A problematic period for the big four

Australian banks have faced significant pressure from shareholders in recent times – as the fallout from the Hayne Royal Commission lingers, interest rates remain at historic lows and the coronavirus pandemic sees the big four booking billions of dollars’ worth of impairment charges.

Illustrating this weakness – and the investment community’s general aversion to the banking sector in recent times – over the last year Westpac Banking Corporation (WBC), the National Australia Bank (NAB) and the Australia and New Zealand Banking Group (ANZ) have all seen their share prices fall in excess of 30%. The Commonwealth Bank of Australia (CBA), by comparison, has been spared from that carnage to a degree – dropping just 13% in that time.

The loan holiday extension

On Wednesday, the Australian Prudential Regulation Authority (APRA) announced that authorised deposit taking institutions (ADIs) would have the option of further deferring their loan repayments – for an additional four months.

In response to this announcement, the APRA Chair, Wayne Byre argued that ‘These measures are designed to incentivise ADIs to continue to support their customers through an extended period of uncertainty, while at the same time facilitating the restructure of eligible loans in a measured and timely manner.’

For reference, in March, it was announced that individuals – adversely impacted by the coronavirus pandemic – could have their loan repayments deferred by upto six months. The majority of the individuals taking up these ‘loan holidays’ held small business loans or home loans.

The regulator noted that these new extensions would be granted by the banks on a case-by-case basis.

Though the big four traded down on that news, Westpac, ANZ and NAB traded modestly higher on Thursday. On Friday the banks all opened lower.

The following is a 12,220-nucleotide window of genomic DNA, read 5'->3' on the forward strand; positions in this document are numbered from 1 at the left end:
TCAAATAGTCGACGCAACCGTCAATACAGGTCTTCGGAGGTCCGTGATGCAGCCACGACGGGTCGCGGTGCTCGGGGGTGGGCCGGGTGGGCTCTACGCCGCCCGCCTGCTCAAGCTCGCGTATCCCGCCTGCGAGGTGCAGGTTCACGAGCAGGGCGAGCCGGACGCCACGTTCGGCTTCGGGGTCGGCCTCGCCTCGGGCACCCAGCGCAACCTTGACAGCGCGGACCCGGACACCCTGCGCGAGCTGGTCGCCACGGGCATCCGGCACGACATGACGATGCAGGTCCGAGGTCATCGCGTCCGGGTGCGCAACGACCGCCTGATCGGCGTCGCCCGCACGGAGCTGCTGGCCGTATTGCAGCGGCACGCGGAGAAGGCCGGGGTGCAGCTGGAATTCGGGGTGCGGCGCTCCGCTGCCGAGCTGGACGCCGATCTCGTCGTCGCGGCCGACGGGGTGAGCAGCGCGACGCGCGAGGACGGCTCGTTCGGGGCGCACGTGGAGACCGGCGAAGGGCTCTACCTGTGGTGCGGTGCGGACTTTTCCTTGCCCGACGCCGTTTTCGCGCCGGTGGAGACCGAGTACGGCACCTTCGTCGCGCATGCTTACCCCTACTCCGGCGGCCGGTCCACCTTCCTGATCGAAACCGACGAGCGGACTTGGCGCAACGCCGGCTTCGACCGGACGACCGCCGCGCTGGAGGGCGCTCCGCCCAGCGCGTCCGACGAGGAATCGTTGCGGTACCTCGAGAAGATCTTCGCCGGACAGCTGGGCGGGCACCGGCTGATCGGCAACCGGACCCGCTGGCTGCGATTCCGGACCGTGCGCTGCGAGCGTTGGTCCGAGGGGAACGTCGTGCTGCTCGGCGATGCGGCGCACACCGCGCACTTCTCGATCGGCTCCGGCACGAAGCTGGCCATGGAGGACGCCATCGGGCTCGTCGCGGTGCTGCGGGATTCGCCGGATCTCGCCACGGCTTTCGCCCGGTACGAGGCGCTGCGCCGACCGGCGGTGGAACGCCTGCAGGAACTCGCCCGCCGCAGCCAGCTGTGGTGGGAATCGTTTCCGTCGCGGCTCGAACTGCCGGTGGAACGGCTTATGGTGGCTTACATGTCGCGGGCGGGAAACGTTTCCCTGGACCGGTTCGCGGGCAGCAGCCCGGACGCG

ANZ, CBA, WBC and NAB share prices: dividends remain a focal point

Elsewhere, in an interesting move from the regulator, APRA also announced that:

‘Where an ADI restructures an affected borrower’s facilities before 31 March 2021 with a view to putting the borrower on a sustainable financial footing, the loan may continue to be regarded as a performing loan for capital and regulatory reporting purposes.’

Analysts from Citi, who have been constructive on the sector in recent times, remained upbeat on the prospects of Australian banks, describing the regulator’s treatment of ‘performing loans’ as a distinct positive for the sector.

‘This announcement is incrementally positive to our view that milder than expected loan losses will drive higher than expected dividends out to FY22. We continue to expect stock prices to move higher on the attractiveness of their dividend yields,’ Citi analysts said.

Citi currently has Buy ratings on all of the big four banks – with the investment bank’s order of preference, from most preferred to least preferred, being: NAB, WBC, ANZ and CBA.

The investment bank also has a positive outlook on the regionals, retaining Buy ratings on both Bendigo and Adelaide Bank (BEN) and the Bank of Queensland (BOQ).

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